Here are some of the stories from around the Arctic that we've been following this week:
Budgeting for climate resilience
President Barack Obama released his annual budget request Tuesday, and it include items of particular interest in the Arctic, including funding to continue the process of acquiring new polar icebreakers. It also included some $400 million to help communities threatened by climate change -- such as Kivalina and Newtok -- to help them relocate or become more resilient. But not all Arctic communities are equally able to adapt to a changing climate, and some of the problems they face have nothing to do with climate at all. "Instead," an Arctic Deeply piece explains, "outside pressures, such as outdated land management practices, bureaucratic regulatory processes, limited education and marginalization, curb the ability of these communities to adapt to the effects of climate change."
The state of Arctic oil
Less than a month after receiving approval to begin production from its Goliat oil field in Norway's Arctic offshore waters, Italian oil giant ENI faced scrutiny after an audit by that nation's regulators turned up safety breaches, reports Offshore Post. Meanwhile, Hakai Magazine released a graphic illustrating the history of Arctic oil, from its first discovery in the Mackenzie River delta in 1920 to the delays facing ENI last December. (Check out our own Alaska-focused history of offshore Arctic oil exploration published last fall after Shell announced it was abandoning its Chukchi Sea drilling efforts.)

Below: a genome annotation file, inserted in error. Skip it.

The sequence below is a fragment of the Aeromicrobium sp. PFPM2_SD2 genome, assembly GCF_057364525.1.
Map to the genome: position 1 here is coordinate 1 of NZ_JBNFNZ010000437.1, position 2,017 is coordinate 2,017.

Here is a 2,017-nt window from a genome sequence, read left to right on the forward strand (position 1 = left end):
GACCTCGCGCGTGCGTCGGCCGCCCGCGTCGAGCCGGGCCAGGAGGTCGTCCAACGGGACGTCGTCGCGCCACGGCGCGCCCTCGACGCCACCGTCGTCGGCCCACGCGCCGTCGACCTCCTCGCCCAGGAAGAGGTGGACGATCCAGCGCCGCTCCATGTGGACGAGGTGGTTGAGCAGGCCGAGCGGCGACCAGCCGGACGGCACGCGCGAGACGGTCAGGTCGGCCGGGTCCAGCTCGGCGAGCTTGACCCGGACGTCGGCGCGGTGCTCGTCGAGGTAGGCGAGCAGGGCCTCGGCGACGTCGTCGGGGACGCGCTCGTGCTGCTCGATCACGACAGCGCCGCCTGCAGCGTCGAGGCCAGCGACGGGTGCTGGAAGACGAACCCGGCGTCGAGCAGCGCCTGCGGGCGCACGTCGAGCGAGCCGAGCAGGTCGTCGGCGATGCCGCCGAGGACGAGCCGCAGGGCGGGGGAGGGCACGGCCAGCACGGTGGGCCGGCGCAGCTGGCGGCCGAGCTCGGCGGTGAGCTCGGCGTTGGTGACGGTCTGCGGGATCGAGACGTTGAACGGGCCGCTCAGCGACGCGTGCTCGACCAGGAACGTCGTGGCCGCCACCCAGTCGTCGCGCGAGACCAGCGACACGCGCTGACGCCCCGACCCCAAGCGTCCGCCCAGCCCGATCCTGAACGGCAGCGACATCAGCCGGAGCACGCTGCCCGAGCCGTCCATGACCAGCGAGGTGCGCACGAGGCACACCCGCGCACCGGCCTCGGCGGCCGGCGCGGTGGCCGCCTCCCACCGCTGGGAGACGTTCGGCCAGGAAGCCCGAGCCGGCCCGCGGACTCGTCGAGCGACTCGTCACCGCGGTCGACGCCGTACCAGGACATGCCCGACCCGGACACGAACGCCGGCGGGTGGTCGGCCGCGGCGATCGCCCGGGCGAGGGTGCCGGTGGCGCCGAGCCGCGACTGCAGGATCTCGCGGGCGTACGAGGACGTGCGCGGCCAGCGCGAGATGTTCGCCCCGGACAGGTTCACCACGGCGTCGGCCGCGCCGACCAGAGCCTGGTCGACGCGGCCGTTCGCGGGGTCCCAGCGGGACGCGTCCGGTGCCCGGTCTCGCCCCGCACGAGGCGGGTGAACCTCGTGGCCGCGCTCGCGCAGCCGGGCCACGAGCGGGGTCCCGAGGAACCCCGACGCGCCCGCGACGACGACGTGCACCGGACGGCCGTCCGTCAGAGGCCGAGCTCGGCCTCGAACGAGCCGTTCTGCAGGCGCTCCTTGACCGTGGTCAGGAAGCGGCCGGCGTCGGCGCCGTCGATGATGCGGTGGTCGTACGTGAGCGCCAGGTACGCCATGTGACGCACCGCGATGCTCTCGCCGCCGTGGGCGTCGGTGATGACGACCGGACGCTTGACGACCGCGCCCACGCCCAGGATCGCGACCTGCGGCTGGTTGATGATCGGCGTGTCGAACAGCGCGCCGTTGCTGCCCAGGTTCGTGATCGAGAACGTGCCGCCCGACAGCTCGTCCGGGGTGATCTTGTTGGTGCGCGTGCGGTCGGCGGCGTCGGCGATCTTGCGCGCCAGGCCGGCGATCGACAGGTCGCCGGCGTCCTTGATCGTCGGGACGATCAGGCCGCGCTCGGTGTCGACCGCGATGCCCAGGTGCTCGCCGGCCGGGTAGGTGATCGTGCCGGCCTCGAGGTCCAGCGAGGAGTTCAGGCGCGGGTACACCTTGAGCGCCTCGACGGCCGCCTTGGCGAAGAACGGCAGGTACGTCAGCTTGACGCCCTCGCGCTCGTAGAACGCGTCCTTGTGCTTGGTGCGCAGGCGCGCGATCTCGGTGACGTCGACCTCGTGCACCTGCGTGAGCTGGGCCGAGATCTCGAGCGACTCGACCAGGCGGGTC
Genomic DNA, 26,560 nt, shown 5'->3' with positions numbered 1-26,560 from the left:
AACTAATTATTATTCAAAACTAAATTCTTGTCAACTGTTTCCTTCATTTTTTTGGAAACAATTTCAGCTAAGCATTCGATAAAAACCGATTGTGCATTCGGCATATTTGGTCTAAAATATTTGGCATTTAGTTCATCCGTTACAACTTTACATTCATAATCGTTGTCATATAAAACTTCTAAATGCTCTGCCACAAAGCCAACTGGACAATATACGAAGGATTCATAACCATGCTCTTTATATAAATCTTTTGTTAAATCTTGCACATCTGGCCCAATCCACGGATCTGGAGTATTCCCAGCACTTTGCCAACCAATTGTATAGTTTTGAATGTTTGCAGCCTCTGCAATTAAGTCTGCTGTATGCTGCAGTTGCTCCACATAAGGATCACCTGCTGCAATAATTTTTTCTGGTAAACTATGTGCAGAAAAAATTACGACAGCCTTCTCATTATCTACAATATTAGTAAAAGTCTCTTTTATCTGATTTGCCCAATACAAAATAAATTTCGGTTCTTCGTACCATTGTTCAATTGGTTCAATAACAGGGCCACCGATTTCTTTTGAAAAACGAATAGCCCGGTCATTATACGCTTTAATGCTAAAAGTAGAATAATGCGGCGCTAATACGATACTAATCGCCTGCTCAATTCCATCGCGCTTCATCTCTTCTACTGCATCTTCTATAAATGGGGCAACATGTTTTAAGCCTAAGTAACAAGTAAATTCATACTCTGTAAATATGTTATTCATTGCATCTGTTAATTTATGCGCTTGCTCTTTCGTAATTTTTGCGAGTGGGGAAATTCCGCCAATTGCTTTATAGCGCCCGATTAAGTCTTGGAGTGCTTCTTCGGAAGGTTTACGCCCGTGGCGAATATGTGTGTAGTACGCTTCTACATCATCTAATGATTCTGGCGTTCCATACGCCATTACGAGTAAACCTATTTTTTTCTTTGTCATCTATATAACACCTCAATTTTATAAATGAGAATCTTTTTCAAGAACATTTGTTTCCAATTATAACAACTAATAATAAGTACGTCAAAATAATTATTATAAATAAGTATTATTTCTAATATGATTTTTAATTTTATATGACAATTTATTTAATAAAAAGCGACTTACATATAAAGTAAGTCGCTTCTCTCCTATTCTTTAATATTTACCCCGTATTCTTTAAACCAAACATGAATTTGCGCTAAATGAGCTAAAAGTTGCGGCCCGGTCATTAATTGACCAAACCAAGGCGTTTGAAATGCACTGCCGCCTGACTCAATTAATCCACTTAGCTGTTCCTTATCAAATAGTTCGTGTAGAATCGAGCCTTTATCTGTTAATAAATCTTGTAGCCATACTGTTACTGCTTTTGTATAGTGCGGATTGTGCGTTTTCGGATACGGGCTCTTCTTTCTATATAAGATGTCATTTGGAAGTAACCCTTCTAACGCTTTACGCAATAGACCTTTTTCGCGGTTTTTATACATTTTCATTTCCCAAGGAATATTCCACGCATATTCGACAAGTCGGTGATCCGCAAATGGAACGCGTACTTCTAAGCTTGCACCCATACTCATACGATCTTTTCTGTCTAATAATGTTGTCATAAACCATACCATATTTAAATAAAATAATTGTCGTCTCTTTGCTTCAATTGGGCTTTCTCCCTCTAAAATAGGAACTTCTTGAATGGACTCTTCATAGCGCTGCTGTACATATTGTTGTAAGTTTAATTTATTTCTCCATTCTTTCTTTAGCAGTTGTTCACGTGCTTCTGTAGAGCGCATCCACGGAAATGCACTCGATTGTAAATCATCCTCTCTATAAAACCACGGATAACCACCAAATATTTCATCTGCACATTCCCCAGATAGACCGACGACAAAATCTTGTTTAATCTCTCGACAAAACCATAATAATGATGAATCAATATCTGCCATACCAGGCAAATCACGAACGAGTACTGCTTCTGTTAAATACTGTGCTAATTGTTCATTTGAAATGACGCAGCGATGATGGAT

- Inuit from Canada traveled to Washington, D.C., this week in an effort to convince U.S. officials that the nation's polar bear management practices are sound, reports NunatsiaqOnline. The U.S. has previously tried to "uplist" the animals under the framework of the Convention on International Trade in Endangered Species, a move that would ban international trade of polar bear parts.
- Could a 3D virtual reality simulator help train navigators for the unusual challenges of sailing in the Arctic -- and in doing so avert a future disaster?
- An unusually deep hole in the ozone layer has opened over the Arctic, thanks to a combination of pollution and cold air. Scientists worry it might grow big enough to set a record -- and they worry about what that that might mean for people and ecosystems in the region.
- In Canada, Inuktitut interpreters and translators voted by a narrow margin to adopt a unified system of orthography based on Roman characters, rather than syllabics.